(QCOSTARICA) The entry into force of the 1% of the Value Added Tax (VAT) in the basic basket (canasta basica) items, as of this Wednesday, July 1, represents a blow that will not necessarily go unnoticed by an important group of the neediest and low-income population.
Although for the vast majority 1% will represent a few hundred colones at the cash register, for at least 1,200,000 in Costa Rica, whose average expenses are greater than their income, this is not the case. For them, every colon counts.
According to figures at the end of 2019 from the National Institute of Statistics and Censuses (INEC), there are 628,829 people who lived with a per capita income of less than ¢58,852 colones (US$101) per month, and another 574,000 people who have done with less than ¢85,493 (US$147).
The situation with this population is that the average expenses exceed that amount month by month; that is to say, the money is not enough, and they must resort to living on borrowed money, aid, or simply on what fate has in store for them day by day.
The situation lived today by the first two deciles (groups of 10% of the population or some 300,000 households), in the middle of a pandemic, could be currently worse.
This difficult situation of squeezing was made even worse for them with the entry of the VAT, in that a large part of their resources must be used precisely in food, in the precisely priced products of the basic basket.
Keep in mind that those products outside the basic basket already pay 13% VAT.
According to INEC, the first quintile of the population (20% with fewer resources) has an average income of ¢68,000 colones per person, and at least ¢30,581 must be used in basic food products.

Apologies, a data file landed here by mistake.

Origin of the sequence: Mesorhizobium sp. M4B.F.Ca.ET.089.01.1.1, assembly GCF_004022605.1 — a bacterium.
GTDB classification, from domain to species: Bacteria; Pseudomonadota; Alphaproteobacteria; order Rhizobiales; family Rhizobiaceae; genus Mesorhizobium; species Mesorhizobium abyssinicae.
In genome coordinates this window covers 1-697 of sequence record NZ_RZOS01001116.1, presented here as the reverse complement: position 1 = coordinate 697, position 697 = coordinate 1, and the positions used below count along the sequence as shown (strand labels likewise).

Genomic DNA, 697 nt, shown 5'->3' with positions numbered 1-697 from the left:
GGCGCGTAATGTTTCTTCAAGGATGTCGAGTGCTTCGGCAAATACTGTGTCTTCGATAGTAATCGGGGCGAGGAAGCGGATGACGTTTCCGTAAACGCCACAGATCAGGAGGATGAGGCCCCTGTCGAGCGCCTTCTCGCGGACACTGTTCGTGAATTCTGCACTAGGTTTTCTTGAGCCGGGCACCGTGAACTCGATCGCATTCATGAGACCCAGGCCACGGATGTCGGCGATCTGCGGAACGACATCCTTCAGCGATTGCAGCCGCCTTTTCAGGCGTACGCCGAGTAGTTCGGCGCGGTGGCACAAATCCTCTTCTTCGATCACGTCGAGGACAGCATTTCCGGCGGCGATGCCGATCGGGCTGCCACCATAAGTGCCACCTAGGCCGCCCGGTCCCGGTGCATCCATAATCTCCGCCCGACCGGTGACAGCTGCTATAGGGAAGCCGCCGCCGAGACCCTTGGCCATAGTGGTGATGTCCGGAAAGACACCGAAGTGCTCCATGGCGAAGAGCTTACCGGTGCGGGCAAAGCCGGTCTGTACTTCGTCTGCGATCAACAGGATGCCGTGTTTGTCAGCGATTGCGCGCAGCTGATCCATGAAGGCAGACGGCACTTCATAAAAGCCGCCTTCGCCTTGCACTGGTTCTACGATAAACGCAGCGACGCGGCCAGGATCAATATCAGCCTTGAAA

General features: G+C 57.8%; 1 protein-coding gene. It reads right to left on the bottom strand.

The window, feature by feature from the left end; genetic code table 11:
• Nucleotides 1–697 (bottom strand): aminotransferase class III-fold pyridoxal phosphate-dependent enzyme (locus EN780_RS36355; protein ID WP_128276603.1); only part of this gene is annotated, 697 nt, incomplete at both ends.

“If your income is ¢200,000 a month, for a person that ¢2,000 (1% VAT) can mean three or four bus passes to get to and from work. We are making life difficult for them significantly. I am not worried about the middle and upper classes because it is not going to make a big difference to them, but it is for the sector that was already in poverty and its panorama has now been made more difficult,” said economist Eli Feinzaig.
The government proposed a bill to suspend this collection for at least one year, while the current crisis period passes; however, the bill has not found sufficient support in the Legislative Assembly, though there are legislators looking for a consensus on the text to allow the suspension of the 1%, although it has already entered into force.
This Wednesday, the Minister of Planning Pilar Garrido came out in defense of the bill, noting that the reduction in income for the State that would mean not collecting VAT should be covered by some other source.
The collection of the 1% is intended to finance the non-contributory resources of the Caja Costarricense de Seguro Social (CCSS).